How Putin was repeatedly snubbed by countries he thought were his allies since invading Ukraine

American Age Official
Putin

Russian President Vladimir Putin speaks on the phone in his office in Saint Petersburg, Russia, in December 2018.Aleksey Nikolsky/Sputnik/AFP via Getty Images

  • Some of Russia’s longtime allies have snubbed the country and Putin since the Ukraine invasion.

  • Once-subservient allies are growing bolder, seeing Russia struggle to subdue a small neighbor.

  • Large powers like China and India are charting an ambivalent path.

Russian President Vladimir Putin has not been a popular figure around the world since he invaded Ukraine in February.

While he has been outright rejected by Western leaders since it started in February, more interesting is how Russia’s longtime allies have responded.

Though more subtly, many have shown they are not happy with the war. It has left Russia with only a handful of still-close allies that include the world’s pariah states.

Here are the ways Putin has been snubbed since the war began:

Tajikistan’s president appeared to berate Putin and demanded respect for his country.

Russian President Vladimir Putin shakes hands with Tajik President Emomali Rahmon in Saint Petersburg, Russia, in December 2021.Russian President Vladimir Putin shakes hands with Tajik President Emomali Rahmon in Saint Petersburg, Russia, in December 2021.

Russian President Vladimir Putin shakes hands with Tajik President Emomali Rahmon in Saint Petersburg, Russia, in December 2021.Sputnik/Evgeny Biyatov/Kremlin via REUTERS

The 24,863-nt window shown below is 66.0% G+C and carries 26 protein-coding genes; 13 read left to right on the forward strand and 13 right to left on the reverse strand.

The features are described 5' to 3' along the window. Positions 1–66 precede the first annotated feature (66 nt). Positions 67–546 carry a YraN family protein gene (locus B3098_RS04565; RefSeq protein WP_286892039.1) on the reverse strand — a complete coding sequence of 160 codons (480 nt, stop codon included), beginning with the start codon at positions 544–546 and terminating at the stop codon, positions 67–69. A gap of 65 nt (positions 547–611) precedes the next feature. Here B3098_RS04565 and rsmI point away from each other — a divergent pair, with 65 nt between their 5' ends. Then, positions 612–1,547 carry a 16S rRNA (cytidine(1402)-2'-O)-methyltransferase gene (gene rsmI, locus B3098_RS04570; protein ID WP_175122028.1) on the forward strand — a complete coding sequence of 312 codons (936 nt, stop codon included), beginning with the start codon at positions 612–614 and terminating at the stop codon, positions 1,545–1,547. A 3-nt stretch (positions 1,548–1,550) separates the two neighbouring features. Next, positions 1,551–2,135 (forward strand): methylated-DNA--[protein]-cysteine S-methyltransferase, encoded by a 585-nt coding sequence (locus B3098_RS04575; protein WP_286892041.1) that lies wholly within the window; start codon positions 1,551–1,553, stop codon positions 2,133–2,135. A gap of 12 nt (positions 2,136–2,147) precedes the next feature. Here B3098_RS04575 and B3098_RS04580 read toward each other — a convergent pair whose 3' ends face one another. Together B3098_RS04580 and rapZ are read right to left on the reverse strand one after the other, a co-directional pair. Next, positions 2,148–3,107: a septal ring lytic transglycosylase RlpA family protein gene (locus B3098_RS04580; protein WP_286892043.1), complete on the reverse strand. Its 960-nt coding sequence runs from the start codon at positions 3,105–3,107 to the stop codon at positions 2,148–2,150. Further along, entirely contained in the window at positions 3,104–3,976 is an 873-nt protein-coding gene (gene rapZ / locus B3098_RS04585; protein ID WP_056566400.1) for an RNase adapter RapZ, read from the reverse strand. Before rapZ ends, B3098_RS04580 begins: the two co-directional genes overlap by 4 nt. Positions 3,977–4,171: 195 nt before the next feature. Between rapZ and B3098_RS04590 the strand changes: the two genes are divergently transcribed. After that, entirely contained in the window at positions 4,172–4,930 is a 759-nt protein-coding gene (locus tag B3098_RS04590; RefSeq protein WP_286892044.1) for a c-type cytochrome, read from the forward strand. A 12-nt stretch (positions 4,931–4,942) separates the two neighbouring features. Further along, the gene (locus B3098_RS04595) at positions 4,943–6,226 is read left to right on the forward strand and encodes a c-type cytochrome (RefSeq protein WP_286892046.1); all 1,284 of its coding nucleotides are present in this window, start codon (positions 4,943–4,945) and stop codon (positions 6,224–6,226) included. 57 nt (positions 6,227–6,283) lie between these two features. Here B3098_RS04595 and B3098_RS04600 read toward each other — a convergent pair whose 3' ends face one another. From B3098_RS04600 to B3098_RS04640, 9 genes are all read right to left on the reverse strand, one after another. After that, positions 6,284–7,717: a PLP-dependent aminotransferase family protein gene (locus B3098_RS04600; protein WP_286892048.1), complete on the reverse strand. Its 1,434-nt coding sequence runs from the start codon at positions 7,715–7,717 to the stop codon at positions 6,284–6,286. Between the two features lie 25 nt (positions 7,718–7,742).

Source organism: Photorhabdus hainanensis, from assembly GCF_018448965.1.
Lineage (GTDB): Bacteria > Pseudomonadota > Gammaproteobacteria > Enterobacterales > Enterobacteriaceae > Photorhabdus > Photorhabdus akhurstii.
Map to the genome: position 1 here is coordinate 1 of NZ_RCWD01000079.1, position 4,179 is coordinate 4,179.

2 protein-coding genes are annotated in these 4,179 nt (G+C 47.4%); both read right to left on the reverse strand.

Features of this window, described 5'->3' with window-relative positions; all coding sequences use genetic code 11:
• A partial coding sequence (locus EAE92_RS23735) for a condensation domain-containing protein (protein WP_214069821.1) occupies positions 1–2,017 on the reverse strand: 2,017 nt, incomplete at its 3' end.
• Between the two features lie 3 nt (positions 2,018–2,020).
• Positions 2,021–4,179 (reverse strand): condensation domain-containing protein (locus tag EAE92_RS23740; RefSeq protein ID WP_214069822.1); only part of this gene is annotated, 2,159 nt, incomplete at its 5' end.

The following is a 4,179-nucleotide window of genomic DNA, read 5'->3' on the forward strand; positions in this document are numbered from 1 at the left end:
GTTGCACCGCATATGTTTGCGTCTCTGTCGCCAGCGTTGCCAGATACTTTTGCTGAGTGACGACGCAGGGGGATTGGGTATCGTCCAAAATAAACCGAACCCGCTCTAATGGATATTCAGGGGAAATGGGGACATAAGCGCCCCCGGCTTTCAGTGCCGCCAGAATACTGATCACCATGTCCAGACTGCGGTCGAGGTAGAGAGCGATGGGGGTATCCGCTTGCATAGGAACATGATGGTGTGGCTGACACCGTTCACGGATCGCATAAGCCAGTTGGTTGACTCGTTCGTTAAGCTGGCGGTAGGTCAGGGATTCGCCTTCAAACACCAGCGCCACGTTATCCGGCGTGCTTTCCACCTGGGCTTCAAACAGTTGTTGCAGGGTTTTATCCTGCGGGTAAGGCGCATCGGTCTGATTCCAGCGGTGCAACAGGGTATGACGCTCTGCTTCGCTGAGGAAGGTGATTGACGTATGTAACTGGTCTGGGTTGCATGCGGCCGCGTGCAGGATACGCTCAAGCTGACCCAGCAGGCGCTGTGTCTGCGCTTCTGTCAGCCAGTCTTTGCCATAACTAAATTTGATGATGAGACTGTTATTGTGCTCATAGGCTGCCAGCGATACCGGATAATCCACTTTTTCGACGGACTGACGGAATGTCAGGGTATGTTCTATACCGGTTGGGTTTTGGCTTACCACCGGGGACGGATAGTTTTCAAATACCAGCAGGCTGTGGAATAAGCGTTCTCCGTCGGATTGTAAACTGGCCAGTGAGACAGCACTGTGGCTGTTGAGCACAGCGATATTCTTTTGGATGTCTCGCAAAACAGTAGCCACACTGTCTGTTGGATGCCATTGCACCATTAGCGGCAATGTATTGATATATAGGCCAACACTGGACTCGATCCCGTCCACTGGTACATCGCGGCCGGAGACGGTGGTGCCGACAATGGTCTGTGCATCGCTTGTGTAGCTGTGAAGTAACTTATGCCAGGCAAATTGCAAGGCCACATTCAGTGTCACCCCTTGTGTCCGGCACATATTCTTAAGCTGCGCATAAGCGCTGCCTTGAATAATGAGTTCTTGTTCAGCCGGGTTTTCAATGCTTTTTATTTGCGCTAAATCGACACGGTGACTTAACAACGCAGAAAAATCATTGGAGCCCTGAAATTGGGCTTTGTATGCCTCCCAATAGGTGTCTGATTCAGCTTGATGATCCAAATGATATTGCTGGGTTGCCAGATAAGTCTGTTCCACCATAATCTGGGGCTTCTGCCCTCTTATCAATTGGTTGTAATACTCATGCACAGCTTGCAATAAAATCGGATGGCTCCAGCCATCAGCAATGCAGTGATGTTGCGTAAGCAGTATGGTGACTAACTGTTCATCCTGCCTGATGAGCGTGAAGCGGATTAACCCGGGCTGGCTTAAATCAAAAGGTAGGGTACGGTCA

The president of Tajikistan, a close ally of Russia, seemed to berate Putin during a meeting of central Asian leaders in October.

Emomali Rahmon said he wanted more respect from Putin despite his country’s size.

His remarks followed a theme seen with other post-Soviet nations which felt confident enough to assert themselves in the face of Russia’s failures to quickly subdue Ukraine.

“Yes, we are small nations, we are not 100-200 million, but we have history, culture, we love, we want to be respected,” Rahmon said, according to Mail Online.

He also complained that smaller nations were “never being treated like strategic partners!”

“No offense,” he said, “but we want to be respected!”

Rahmon also told Putin not to treat central Asian countries as if they were still part of the former Soviet Union, the New Voice of Ukraine reported.

However, this stopped short of actually condemning the invasion of Ukraine.

Tajikistan, which is economically dependent on Russia, has largely stayed quiet about the war but has taken in Russians fleeing the call to fight in Ukraine.